Attorney General Kaul Joins Coalition Calling for DuPont to Pay More for Contaminating Americans’ Drinking Water Supply with Toxic PFAS
MADISON, Wis. – Joining a coalition of five attorneys general, Attorney General Josh Kaul filed an amicus letter expressing strong concerns over the amount of money that DuPont and two spin-off companies would pay under a proposed class action settlement with public water providers. While the proposed settlement has been revised in several important ways at the request of states, DuPont declined to pay more than the $1.18 billion set forth in the original proposed settlement filed on July 10, 2023. In their amicus letter, the five attorneys general underscore that $1.18 billion falls far short of the amount needed to remediate the PFAS contamination caused by DuPont to Americans’ drinking water supply. Revisions to the proposed settlement remain subject to court approval.
“The companies responsible for PFAS contamination have a responsibility to clean it up,” said Attorney General Josh Kaul. “They shouldn’t be permitted to shift the costs of remedying that contamination to taxpayers.”
In their amicus letter to the U.S. District Court for the District of South Carolina, the coalition writes that:
- $1.18 billion does not fully account for DuPont’s liability. Instead, the amount only reflects DuPont’s share of the aqueous film forming foams (AFFF) market from 2002 to 2014. Although AFFF is made using PFAS, DuPont has mostly manufactured and sold non-AFFF PFAS products since the 1950s.
- A recent study by the American Water Works Association, a major membership organization that includes public water systems, predicts nationwide costs for PFAS regulatory compliance that dwarf the $1.18 billion figure. With water utilities being unable to cover the full costs of drinking water monitoring and treatment, they will need to pass costs on to ratepayers — American residents and businesses.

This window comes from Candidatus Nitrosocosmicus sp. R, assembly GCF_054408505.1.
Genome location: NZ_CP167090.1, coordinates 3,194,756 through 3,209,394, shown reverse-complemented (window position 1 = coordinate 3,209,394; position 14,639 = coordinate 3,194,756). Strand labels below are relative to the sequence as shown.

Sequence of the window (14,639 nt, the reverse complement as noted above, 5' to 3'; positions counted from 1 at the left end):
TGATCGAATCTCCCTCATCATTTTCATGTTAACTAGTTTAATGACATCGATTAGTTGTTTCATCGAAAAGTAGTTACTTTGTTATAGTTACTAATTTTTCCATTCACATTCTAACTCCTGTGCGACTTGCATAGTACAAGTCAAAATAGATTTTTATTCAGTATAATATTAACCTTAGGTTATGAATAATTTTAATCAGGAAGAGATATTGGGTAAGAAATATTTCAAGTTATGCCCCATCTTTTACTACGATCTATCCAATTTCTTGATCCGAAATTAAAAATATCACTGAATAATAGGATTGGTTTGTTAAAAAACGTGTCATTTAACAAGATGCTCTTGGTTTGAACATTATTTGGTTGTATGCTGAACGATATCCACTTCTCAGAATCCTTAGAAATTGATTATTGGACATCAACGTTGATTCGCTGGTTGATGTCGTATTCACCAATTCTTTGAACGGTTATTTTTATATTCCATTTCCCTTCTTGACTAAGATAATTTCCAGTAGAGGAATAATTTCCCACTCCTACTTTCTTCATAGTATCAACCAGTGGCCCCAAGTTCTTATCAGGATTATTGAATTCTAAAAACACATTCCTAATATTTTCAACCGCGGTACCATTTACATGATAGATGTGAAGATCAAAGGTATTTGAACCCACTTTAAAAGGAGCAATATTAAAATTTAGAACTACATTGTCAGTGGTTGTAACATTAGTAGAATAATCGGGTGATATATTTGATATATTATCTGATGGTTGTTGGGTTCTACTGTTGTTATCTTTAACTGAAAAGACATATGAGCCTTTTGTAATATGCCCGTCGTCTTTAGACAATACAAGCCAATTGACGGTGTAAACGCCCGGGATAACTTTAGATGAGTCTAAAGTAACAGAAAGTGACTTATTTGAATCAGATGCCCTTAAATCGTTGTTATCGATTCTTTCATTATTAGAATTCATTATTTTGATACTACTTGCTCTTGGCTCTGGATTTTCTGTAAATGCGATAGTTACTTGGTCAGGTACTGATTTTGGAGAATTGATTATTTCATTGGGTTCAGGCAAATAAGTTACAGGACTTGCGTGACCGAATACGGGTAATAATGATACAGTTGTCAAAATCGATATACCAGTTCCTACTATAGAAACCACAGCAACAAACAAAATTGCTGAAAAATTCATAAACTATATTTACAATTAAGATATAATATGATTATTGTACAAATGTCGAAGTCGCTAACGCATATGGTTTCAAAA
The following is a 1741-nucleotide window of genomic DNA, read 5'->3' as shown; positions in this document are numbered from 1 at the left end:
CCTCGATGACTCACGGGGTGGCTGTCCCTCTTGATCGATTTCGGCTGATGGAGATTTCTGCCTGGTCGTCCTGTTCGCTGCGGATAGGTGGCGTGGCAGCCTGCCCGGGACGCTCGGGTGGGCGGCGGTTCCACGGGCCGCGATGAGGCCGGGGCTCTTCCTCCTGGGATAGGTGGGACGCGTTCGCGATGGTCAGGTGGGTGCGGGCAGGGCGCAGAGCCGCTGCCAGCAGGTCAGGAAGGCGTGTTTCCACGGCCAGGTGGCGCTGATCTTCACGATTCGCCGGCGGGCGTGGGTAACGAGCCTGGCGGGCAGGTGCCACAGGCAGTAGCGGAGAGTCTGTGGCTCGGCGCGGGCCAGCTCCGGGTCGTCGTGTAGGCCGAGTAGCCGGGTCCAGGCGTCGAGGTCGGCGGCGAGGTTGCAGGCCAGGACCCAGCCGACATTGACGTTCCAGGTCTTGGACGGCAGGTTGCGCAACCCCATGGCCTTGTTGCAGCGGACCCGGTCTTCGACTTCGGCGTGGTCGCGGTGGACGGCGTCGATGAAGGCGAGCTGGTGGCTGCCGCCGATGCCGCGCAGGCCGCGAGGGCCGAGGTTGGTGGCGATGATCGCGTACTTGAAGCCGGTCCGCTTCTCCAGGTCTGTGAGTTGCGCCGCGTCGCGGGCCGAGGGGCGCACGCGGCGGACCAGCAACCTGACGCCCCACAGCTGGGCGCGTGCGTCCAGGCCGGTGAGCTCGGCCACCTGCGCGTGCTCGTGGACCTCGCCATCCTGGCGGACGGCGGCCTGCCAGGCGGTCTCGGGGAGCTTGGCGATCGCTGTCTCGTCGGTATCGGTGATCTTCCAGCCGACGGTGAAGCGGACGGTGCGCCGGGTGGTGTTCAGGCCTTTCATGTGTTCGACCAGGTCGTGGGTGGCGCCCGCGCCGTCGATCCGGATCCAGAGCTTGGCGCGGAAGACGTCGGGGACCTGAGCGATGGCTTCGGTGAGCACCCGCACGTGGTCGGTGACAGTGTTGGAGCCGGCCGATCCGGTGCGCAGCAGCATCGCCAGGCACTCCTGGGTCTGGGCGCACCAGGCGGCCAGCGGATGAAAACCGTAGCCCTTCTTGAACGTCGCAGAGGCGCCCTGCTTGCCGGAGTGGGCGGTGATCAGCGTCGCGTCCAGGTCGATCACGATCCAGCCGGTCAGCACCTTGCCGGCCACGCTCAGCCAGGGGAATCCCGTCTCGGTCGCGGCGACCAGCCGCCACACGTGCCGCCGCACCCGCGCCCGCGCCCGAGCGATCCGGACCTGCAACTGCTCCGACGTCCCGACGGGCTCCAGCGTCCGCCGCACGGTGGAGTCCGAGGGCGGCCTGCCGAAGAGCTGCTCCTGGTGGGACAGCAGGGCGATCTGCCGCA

In their letter, the attorneys general acknowledge that while the original proposed settlement suffered from several fatal problems, DuPont has agreed in the revised proposed agreement to:
- Provide public water providers with a method for estimating the payout amounts they would receive. Under the original proposed settlement, they would have had to make their opt-out decisions without that information.
- Give public water providers 90 days to opt-out, instead of the 60 days included in the original proposed settlement.
- Withdraw a requested nationwide injunction, or temporary halt, of other PFAS lawsuits by the states against DuPont.
- Clarify that the proposed agreement will not prevent states like Wisconsin from recovering more money from DuPont.
Joining Attorney General Kaul in filing the amicus letter are the attorneys general of California, Arizona, the District of Columbia, and Pennsylvania.